Doc. 83.-the fight at Hartsville, Tenn.1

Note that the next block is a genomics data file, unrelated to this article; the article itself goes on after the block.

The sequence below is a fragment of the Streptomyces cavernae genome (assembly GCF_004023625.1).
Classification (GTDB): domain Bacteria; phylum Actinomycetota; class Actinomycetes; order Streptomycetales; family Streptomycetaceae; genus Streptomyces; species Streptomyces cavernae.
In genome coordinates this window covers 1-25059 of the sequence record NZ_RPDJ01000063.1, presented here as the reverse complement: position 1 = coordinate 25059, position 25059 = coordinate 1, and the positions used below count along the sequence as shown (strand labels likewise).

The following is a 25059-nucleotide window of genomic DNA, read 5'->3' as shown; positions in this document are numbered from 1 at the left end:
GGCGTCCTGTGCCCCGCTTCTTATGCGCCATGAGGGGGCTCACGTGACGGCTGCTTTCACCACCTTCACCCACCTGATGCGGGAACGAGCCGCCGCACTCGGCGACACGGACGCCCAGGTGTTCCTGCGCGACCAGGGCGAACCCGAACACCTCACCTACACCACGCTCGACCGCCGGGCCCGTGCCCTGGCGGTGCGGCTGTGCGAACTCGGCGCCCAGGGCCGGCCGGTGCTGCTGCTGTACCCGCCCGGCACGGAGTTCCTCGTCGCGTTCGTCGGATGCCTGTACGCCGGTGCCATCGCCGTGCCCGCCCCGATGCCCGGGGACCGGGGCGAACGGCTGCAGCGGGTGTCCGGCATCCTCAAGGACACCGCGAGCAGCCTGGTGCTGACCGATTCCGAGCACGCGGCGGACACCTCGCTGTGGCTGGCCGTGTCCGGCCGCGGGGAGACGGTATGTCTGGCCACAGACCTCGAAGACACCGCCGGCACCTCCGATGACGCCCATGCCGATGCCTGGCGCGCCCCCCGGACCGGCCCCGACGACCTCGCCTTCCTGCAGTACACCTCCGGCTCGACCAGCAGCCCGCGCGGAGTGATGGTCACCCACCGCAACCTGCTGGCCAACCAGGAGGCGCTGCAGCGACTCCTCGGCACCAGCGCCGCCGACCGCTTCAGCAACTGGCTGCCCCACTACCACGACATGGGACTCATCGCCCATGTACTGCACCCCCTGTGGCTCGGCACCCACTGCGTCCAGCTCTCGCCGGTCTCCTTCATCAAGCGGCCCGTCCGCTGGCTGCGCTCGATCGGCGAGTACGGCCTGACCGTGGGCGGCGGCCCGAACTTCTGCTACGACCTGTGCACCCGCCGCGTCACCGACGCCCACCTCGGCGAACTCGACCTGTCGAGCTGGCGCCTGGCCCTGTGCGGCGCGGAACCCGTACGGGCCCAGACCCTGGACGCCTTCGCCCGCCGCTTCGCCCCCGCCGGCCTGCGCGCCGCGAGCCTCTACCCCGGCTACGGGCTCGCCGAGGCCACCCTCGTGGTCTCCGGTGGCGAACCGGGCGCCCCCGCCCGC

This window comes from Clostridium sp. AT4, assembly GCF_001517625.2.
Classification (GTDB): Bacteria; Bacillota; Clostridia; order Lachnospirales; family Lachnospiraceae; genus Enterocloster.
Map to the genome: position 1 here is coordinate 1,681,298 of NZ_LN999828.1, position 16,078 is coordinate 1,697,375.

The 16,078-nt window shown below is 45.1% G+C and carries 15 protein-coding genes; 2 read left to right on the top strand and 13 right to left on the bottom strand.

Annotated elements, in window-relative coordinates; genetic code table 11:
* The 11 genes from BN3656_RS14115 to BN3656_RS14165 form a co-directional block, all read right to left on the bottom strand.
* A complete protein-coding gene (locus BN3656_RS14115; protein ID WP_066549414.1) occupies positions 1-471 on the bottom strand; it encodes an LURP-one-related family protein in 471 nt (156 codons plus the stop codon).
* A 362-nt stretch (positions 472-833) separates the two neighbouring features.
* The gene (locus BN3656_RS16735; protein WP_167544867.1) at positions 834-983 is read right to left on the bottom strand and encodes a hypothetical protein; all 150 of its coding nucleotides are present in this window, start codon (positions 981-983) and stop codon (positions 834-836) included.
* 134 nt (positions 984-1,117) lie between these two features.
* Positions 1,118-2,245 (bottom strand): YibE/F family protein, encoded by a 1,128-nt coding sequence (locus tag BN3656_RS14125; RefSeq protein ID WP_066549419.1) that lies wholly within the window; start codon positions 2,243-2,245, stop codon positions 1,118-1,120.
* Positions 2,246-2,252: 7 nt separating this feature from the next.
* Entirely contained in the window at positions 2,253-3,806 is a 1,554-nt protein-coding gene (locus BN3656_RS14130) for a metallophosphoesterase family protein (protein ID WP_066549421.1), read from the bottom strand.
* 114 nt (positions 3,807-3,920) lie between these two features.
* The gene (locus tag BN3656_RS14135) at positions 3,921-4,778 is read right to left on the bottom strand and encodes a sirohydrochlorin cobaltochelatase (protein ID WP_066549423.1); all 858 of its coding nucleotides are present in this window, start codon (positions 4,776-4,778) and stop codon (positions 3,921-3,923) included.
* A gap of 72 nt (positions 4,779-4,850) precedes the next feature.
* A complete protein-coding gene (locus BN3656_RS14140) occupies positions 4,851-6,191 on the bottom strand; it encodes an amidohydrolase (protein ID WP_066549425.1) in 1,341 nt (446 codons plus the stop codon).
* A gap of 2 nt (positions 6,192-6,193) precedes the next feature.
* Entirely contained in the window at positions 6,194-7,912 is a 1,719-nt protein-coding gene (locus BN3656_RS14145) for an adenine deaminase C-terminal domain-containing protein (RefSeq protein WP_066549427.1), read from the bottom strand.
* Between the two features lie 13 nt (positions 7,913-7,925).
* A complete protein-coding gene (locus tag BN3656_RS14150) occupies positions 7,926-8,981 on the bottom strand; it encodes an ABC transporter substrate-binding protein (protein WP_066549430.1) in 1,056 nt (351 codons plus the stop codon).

Letter from Colonel A. B. Moore,